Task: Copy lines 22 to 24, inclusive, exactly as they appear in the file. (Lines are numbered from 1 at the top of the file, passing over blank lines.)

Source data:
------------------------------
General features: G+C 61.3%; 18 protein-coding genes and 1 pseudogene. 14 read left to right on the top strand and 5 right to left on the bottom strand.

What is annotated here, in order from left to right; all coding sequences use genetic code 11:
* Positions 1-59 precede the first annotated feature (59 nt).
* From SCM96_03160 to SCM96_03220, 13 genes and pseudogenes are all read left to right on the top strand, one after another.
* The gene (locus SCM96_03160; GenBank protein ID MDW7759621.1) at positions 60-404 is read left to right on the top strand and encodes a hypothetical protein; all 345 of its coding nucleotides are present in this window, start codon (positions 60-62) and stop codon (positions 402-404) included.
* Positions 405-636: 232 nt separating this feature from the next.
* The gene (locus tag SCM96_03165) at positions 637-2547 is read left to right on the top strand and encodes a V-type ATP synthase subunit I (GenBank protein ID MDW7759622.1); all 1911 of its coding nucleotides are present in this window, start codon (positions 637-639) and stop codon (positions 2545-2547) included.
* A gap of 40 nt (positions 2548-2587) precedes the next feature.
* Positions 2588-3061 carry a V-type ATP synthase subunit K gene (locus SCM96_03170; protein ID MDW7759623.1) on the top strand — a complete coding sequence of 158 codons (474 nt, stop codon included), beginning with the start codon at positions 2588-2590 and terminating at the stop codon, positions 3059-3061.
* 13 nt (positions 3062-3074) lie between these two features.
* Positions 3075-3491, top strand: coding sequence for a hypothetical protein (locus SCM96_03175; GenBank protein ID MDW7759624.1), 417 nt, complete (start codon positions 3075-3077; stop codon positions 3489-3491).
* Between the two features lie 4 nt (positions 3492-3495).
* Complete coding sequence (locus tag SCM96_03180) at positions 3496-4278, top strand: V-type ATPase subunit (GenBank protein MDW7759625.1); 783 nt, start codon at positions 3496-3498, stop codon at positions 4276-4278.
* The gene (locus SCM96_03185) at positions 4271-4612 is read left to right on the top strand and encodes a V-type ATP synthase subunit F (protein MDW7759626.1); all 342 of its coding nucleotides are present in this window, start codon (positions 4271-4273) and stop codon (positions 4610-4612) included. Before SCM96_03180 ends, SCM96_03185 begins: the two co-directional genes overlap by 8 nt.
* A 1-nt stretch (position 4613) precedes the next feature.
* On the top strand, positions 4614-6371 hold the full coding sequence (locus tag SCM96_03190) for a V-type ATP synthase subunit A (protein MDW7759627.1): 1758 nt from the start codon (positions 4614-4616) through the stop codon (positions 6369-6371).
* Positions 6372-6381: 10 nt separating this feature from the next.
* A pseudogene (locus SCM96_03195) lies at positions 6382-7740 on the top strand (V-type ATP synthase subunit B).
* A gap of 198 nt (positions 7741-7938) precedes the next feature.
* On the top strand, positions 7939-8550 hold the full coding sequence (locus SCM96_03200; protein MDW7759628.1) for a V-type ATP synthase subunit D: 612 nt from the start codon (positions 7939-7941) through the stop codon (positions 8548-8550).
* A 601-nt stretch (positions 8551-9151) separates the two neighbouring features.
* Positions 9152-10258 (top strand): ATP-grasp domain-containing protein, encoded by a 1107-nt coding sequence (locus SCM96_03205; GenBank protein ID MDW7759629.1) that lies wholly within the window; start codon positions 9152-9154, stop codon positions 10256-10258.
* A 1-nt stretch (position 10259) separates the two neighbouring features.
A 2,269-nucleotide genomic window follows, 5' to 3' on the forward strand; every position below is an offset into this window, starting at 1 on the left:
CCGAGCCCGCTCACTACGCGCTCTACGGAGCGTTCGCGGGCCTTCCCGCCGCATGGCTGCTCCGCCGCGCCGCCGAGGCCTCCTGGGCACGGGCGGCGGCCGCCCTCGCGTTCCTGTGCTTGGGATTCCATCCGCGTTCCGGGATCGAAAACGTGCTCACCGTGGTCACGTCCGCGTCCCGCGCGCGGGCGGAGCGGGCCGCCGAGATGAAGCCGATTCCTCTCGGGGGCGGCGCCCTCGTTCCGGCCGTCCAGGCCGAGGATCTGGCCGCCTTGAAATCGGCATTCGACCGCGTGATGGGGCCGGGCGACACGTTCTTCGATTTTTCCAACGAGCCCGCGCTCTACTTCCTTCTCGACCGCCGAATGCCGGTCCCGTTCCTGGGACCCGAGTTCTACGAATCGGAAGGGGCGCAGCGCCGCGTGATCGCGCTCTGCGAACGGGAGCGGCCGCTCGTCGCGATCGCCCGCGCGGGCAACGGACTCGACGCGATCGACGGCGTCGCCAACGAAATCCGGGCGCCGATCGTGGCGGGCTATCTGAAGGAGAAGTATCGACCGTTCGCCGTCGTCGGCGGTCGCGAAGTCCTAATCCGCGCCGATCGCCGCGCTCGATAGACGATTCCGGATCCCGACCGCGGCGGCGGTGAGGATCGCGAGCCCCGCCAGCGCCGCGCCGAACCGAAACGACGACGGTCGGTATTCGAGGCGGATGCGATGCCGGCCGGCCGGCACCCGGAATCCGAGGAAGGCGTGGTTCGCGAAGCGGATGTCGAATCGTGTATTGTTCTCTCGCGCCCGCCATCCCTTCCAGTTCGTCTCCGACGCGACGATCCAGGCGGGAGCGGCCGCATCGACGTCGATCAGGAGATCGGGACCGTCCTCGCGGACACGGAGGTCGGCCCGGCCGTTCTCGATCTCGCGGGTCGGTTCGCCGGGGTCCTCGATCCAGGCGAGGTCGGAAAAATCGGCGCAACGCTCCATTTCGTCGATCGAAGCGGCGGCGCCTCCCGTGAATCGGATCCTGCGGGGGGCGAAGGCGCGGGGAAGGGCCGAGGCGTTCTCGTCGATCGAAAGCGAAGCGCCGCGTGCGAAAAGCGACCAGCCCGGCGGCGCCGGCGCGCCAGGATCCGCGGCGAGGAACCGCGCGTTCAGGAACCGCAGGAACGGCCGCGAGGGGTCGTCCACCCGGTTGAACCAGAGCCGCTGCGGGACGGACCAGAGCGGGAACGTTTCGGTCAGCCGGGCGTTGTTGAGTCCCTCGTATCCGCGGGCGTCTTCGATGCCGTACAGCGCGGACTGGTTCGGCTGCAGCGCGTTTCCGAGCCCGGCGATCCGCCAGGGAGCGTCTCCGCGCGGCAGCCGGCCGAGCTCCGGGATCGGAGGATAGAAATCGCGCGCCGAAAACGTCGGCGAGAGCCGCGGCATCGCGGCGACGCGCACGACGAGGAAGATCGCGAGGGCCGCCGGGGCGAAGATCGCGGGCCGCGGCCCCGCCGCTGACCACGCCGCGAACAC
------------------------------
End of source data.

* Positions 9152-10258 (top strand): ATP-grasp domain-containing protein, encoded by a 1107-nt coding sequence (locus SCM96_03205; GenBank protein ID MDW7759629.1) that lies wholly within the window; start codon positions 9152-9154, stop codon positions 10256-10258.
* A 1-nt stretch (position 10259) separates the two neighbouring features.
A 2,269-nucleotide genomic window follows, 5' to 3' on the forward strand; every position below is an offset into this window, starting at 1 on the left: